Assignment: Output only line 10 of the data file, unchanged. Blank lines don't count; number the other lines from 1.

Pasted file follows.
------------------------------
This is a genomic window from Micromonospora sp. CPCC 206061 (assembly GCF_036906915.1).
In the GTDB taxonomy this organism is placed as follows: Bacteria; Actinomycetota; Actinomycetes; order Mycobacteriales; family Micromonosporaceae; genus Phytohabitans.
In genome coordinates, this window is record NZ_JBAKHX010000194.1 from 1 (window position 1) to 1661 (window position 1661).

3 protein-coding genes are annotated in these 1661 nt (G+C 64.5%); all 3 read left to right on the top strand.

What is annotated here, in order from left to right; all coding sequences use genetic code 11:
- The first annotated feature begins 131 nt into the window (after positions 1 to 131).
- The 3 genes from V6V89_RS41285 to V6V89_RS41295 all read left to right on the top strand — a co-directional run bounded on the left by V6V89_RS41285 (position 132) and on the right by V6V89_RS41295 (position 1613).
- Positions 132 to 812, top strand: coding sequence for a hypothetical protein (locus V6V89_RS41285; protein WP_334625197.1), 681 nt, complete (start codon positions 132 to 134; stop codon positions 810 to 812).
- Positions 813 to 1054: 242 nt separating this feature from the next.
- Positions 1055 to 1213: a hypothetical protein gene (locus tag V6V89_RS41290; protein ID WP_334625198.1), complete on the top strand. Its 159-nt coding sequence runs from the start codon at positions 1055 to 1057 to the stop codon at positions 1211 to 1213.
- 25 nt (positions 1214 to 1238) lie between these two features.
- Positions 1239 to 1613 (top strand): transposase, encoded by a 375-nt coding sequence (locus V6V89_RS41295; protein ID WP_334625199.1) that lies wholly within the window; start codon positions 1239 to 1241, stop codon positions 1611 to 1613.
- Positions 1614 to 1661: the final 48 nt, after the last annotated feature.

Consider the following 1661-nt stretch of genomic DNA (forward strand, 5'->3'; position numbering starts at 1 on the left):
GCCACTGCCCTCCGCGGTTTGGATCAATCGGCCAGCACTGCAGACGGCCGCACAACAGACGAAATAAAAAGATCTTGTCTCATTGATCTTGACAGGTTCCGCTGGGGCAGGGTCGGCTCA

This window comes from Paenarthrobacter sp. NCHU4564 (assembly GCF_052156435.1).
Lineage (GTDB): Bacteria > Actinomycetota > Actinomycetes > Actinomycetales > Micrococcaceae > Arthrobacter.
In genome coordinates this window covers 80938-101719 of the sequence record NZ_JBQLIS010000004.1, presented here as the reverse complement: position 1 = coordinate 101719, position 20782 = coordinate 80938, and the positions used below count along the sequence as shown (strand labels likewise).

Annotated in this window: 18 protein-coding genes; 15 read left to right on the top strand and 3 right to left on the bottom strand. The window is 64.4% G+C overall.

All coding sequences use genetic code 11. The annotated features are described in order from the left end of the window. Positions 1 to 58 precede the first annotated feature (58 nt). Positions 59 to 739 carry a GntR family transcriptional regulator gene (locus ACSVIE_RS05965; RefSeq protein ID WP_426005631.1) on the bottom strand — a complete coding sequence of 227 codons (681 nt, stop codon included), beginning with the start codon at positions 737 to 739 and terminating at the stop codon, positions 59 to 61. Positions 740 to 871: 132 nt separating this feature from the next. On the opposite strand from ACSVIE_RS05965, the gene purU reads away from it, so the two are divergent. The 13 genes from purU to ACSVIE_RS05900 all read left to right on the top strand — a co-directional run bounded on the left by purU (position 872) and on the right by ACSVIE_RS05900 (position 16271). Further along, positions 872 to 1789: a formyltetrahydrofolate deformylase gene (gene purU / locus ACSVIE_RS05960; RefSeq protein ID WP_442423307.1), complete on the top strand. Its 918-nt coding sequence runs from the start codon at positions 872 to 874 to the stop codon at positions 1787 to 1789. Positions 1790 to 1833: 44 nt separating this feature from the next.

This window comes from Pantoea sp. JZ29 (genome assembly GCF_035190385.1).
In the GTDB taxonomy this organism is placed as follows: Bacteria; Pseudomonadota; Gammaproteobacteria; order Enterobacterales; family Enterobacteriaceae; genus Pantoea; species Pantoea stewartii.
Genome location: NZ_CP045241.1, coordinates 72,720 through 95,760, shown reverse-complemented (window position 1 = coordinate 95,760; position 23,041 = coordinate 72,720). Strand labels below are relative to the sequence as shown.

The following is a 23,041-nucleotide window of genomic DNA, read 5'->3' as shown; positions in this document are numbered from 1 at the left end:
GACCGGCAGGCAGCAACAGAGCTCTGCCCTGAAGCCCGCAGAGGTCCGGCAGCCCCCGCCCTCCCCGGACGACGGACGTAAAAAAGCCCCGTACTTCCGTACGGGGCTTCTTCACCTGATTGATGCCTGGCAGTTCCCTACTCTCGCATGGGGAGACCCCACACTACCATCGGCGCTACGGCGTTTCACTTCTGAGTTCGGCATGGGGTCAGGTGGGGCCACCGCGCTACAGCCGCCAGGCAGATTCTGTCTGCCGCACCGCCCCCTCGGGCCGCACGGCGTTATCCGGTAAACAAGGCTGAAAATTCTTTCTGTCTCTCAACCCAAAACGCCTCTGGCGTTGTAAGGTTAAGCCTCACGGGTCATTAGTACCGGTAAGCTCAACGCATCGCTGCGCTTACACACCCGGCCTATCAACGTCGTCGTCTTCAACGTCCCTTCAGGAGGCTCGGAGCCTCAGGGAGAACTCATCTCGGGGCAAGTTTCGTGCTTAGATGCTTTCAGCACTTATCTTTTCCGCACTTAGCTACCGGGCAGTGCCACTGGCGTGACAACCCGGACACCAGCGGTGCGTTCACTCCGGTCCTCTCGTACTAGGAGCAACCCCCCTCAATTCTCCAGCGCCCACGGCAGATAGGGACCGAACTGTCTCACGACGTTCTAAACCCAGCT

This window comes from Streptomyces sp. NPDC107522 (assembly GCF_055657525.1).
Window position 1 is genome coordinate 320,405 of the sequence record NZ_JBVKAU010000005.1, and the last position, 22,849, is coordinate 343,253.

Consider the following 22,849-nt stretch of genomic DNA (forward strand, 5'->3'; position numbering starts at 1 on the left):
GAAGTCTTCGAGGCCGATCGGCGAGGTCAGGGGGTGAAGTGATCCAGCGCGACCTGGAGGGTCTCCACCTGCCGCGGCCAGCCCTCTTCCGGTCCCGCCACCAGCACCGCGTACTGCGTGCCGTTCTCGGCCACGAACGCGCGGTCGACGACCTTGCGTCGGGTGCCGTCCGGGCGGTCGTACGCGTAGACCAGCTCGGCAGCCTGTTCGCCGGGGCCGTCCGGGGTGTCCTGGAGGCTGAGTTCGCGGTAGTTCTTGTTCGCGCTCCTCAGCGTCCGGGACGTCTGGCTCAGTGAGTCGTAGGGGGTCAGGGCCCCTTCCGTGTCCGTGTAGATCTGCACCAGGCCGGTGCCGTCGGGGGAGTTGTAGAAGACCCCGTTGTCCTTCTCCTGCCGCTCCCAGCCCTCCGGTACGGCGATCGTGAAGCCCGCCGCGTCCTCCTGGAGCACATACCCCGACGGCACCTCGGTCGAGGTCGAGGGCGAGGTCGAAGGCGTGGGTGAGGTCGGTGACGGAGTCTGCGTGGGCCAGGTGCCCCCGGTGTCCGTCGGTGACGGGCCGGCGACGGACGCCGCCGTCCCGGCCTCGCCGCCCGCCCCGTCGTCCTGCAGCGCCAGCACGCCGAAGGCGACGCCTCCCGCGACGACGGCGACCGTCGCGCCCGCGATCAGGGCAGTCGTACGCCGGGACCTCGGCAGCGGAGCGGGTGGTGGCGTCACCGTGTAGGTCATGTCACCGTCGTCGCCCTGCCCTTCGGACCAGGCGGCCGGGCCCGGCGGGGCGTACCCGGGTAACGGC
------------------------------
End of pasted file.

- Positions 1055 to 1213: a hypothetical protein gene (locus tag V6V89_RS41290; protein ID WP_334625198.1), complete on the top strand. Its 159-nt coding sequence runs from the start codon at positions 1055 to 1057 to the stop codon at positions 1211 to 1213.